Sony Pictures and Modern Survey teamed up Monday in an HR Tech Conference session designed to “tell the story” of real engagement and better ways to listen to employees, as Modern Survey’s president and co-founder, Don MacPherson, described it.
Sony’s global talent analytics and insights manager, Antonio Aranda, also mapped out “the story” for the audience. Sony, he said, was like many companies before deciding to turn its engagement-surveying approach completely around by partnering with MacPherson’s company.
Although the Culver City, Calif.-based movie and entertainment conglomerate was doing things slightly differently, just based on its creative approach to doing business in the picture industry, it was still operating in old-school mode, Aranda said, similar to organizations that still today survey employees maybe once every two years by asking way too many questions and then securing and sending out data that’s bloated, fuzzy, very low in its level of insights, and so unfocused and confusing that “employees don’t even know why they’re taking it; in fact, end up feeling like the survey is a mere exercise just to prove the company surveys its employees.”
As Aranda told it in the session, Sony Pictures: From Analytics to Insights, “we knew is was absolutely imperative that we work in harmony more by listening to our employees, but with 6,500 employees across 30 locations in multiple countries, we knew launching a widespread, more ongoing listening survey would come with many challenges.”
Modern Survey was up for them, though — with its “continuous listening strategy” that includes surveys throughout the life cycle of employees, from entrance to onboarding, all the way to exit surveys.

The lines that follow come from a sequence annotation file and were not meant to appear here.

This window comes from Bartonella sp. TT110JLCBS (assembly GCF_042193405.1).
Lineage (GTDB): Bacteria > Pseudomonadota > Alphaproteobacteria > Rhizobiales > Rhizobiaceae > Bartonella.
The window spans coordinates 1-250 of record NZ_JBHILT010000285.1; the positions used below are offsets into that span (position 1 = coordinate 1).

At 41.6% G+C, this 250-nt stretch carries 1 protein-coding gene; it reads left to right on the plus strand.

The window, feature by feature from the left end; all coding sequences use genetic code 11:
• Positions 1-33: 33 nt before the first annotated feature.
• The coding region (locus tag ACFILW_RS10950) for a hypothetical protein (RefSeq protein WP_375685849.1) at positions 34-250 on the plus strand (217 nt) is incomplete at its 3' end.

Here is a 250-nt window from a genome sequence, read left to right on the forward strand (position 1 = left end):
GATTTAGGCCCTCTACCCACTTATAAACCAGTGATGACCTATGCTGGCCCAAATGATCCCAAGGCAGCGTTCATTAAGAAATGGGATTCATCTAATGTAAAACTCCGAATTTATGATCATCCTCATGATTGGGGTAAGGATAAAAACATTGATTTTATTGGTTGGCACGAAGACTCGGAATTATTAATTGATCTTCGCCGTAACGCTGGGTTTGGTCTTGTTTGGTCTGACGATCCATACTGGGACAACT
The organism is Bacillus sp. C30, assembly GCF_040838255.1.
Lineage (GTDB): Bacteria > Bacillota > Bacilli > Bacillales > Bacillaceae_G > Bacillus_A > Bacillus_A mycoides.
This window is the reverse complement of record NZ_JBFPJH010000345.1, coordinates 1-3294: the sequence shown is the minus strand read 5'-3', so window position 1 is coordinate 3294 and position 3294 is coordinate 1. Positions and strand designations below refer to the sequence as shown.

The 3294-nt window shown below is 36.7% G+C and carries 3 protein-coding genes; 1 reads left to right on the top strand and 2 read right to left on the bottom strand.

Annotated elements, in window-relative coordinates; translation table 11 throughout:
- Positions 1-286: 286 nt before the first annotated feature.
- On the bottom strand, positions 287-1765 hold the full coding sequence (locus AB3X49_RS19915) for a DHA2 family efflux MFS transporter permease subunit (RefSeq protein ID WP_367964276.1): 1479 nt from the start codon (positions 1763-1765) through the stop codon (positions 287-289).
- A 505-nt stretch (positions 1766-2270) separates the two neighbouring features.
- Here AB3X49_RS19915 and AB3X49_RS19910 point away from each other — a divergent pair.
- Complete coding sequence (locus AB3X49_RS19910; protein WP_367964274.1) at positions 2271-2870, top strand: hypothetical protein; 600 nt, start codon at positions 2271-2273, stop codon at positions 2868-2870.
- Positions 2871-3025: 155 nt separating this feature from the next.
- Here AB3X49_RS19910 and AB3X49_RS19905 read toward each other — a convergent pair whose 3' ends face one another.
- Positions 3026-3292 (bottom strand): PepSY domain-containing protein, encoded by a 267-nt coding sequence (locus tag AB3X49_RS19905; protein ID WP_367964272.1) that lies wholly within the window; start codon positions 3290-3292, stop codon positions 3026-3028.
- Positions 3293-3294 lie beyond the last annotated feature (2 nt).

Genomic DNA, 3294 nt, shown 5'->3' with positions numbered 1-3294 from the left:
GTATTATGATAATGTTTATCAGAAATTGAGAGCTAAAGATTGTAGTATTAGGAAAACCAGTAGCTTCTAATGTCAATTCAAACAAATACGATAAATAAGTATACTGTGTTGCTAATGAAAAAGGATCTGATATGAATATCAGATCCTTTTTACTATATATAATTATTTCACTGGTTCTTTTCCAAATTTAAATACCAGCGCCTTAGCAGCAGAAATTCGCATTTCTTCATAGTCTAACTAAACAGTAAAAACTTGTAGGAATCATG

The approach, said MacPherson, promotes trusting relationships, not just between managers and employees, but between employees and their organizations.
“Anybody telling you engagement is all about the manager is forgetting what surveys are telling us about how important employee trust in the organization is,” he said.
Together, the two partners pruned Sony’s more monolithic list of questions — which could really only be blasted out once a year at most — down to something much simpler and leaner, with about five major and much more focused areas of concern.
“We wanted shorter time, greater focus,” said Aranda.
Customizing it to Sony’s needs, the survey went after net promoter scores — as in, “Would you recommend this company to a friend? — instead of engagement scores. The two also agreed feedback from the surveys would be immediate, and communication with employees about solutions and strategies for fixing any problems or concerns that were raised would be more in-depth and robust.
Top leaders and stakeholders also needed to be on the receiving end of better communication, said Aranda, “so they knew the story of our listening survey.”
To date, engagement and retention scores have increased and Sony employees are getting the message that “they’re being listened to,” he said.